Government 2.0 development challenges are enormous.
The world is shrinking. The increasing use of Internet creates new opportunities.
Thus opens up before our eyes a real potential to conquer many States, which will eventually adopt this important trend in public management: government 2.0.
But in order to succeed, we must first realize a great dream of a generalized communication.
The time has come for major government 2.0 players and advocates to get rid of the idea that English is suitable for all situations, and to stop maintaining a degree of complacency based on a lack of implementation of multilingual communication strategies. This was likely based on the fact that their native language - English - also opens up large markets where English is not the official language.
However, a dialogue in the language of “foreign clients” is the first essential step, if we are to understand cultural differences and overcome the difficulties it generates.
So, to obtain further worldwide development of government 2.0, an opening to other languages would prove to be a winning strategy.
Moreover, English reigned as a supreme language on the web, because of IT. But this trend is being reversed. Internet users do not seem ready to sink into a unique "world culture". Soon, the Internet will see more non-anglophone users than English speaking users.
A few days ago, State leaders gathered at the Montreux Francophone Summit indicated they would like to have more influence at a global level. The Organisation internationale de la francophonie called for a reform of UN Security Council. "We decided to strengthen the role and visibility of the Francophonie in global governance, recognizing its value as a player in international relations," indicated a press release.
Government 2.0 advocates should exploit the desire of Francophone countries to assert their place in global governance, and should sell them the idea of citizen’s empowerment and open government.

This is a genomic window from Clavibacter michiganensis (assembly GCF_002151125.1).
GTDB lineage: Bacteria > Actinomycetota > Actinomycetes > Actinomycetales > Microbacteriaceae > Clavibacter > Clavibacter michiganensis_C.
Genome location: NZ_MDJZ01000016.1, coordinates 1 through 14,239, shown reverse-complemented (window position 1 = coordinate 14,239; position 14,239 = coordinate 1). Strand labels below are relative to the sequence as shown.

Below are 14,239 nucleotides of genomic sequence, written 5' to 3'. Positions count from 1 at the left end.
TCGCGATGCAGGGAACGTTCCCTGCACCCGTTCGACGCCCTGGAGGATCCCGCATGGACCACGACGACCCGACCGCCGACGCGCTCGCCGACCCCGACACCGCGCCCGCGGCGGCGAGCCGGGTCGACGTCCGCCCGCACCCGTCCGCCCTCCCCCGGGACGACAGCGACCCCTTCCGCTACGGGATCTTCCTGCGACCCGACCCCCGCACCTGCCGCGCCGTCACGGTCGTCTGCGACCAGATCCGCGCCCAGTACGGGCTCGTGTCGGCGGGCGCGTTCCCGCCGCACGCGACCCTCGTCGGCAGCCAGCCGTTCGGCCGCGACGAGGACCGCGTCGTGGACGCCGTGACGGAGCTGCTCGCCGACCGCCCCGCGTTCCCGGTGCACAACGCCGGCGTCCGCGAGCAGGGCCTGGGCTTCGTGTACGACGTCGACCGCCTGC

Moreover, at Montreux Summit, Quebec Government announced it will host in 2012, as envisaged by the government of Jean Charest, an international forum about the French language. “States Summit participants supported this idea,” said Quebec Premier Jean Charest. The exercise should lead to a "deep reflection" to determine the "gestures needed to the assertion of the French language," said the prime minister.
Yesterday, Alan W. Silverberg (@IdeaGov) published in the Huffington Post, 'Why I Launched Gov20LA', where he explained that in February 2010, he established the first "un-conference" or un-camp in Los Angeles. Two items caught my attention: he spoke of "portal" (which makes me think about a multilingual information vertical portal on government 2.0), and he mentioned that the 2011 edition will include a live stream Spanish component.
To my knowledge this is the first government 2.0 un-conference to officially broadcast in a second language.
Individuals speaking other languages than English contribute to a global spread of information about government 2.0.
I have long dreamed about developing government 2.0 content in French language. I try to do my best with the means at hand.
In March 2009, I informally covered in French on Twitter, the government 2.0 un-conference, among others led by Dr. Mark Drapeau (@cheeky_geeky), which took place in Washington.
For some time, I have been assuring (voluntarily) a French language coverage on Twitter of Gov20Radio, founded by Adriel Hampton (@AdrielHampton).
I attended the Conference Beyond 2010 in Edmonton on October 20-21, 2010. With 150 tweets (predominantly in French) I positioned myself at the third position of top impact (among 355 Twitter users who participated in this event), according to a TweetTronics analysis.
A TweetTronics impact analysis for #gov20 conducted on November 1st indicated that I am the only French speaking Twitter user of the top 20 (I occupy the 15th position among 888 speakers) using the #gov20 hashtag.
Multilingual edition of content includes: translation, editing, proofreading, abstracting, interpreting, terminology, language technologies [speech processing, voice recognition and synthesis], etc. Multilingual edition is not simple: it requires budgets allocated for these tasks, but it also needs a well-oiled, flexible, fast and efficient team.
To build transcultural relationships, we must be willing to adapt, be aware that cultural barriers arise when translating, avoid negative stereotypes and count on good preparedness in intercultural comprehension.
Will an agency, a consortium of agencies, a government, or a group of governments, offer financial support to establishing multilingual communication strategies, in order to develop the government 2.0 tendency worldwide?